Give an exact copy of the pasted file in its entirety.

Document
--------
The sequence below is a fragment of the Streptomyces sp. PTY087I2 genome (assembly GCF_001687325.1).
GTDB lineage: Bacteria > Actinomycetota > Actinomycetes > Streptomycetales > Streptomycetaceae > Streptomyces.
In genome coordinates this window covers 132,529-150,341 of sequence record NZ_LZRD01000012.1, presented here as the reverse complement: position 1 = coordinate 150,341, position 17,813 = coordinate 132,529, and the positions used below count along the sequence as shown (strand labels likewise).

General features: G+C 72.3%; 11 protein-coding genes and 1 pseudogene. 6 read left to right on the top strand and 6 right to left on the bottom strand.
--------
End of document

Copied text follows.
The sequence below is a fragment of the Streptomyces sp. PTY087I2 genome (assembly GCF_001687325.1).
GTDB lineage: Bacteria > Actinomycetota > Actinomycetes > Streptomycetales > Streptomycetaceae > Streptomyces.
In genome coordinates this window covers 132,529-150,341 of sequence record NZ_LZRD01000012.1, presented here as the reverse complement: position 1 = coordinate 150,341, position 17,813 = coordinate 132,529, and the positions used below count along the sequence as shown (strand labels likewise).

General features: G+C 72.3%; 11 protein-coding genes and 1 pseudogene. 6 read left to right on the top strand and 6 right to left on the bottom strand.